For over 40 years Star Trek has made a phenomenal cultural impact. Now more popular than ever - J.J. Abrams' reinvented Star Trek movie was one of the box office hits of 2009, grossing $385 million worldwide - the 'franchise' continues to have cultural, social and political resonance around the world. Star Trek has changed not just the way we look at space but also our own world. It gave the culture a lexicon of catchphrases, from qBeam me up, Scottyq to Dr McCoy's many complaints beginning qI'm a doctor, not a [...]!q Much of the 'future' technology depicted on Star Trek has come to feature in everyday life, from the communicator-like mobile phone to computer touch screens now taken for granted. Many of the world's most prominent scientists were inspired to pursue their careers (as were many writers and artists) due to an early exposure to Star Trek. In A Brief Guide to Star Trek, expert Brian J Robb charts the rise and rise of the show and explores its impact our culture.He welcomed a regular role ona primetime TV series, but for mostoftherest of his life hewould have very mixed feelings about playing Spock. ... The character quickly became the most popular on the show a further adding to Nimoya#39;s mixed feelings. ... After justa handfulof episodes had been filmed, and even beforethe show had aired, ithad become clear toNimoya#39;s agent that the character of Spock wasanbsp;...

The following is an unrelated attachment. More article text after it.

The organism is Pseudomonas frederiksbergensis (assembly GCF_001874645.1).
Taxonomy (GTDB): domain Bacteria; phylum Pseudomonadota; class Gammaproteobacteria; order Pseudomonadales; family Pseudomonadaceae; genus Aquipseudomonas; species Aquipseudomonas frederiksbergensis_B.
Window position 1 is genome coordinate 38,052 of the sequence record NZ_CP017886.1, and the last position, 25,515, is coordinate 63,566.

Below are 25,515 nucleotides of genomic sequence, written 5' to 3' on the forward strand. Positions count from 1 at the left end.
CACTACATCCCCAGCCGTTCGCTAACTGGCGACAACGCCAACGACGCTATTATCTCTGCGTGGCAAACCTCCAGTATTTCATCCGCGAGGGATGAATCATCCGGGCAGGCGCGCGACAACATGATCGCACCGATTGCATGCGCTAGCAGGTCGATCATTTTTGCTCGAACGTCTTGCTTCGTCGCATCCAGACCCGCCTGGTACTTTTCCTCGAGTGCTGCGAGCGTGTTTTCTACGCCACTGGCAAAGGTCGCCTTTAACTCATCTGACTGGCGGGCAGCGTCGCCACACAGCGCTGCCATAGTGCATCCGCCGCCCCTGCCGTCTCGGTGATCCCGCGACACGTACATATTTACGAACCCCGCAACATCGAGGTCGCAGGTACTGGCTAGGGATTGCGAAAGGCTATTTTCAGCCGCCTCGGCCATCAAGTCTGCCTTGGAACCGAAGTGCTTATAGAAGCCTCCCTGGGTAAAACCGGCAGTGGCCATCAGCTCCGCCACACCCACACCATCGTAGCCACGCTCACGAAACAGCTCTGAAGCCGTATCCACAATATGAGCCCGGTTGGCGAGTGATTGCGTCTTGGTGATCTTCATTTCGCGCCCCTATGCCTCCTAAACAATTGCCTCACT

|Title||:||A Brief Guide to Star Trek|
|Author||:||Brian J. Robb|
|Publisher||:||Hachette UK - 2012-04-19|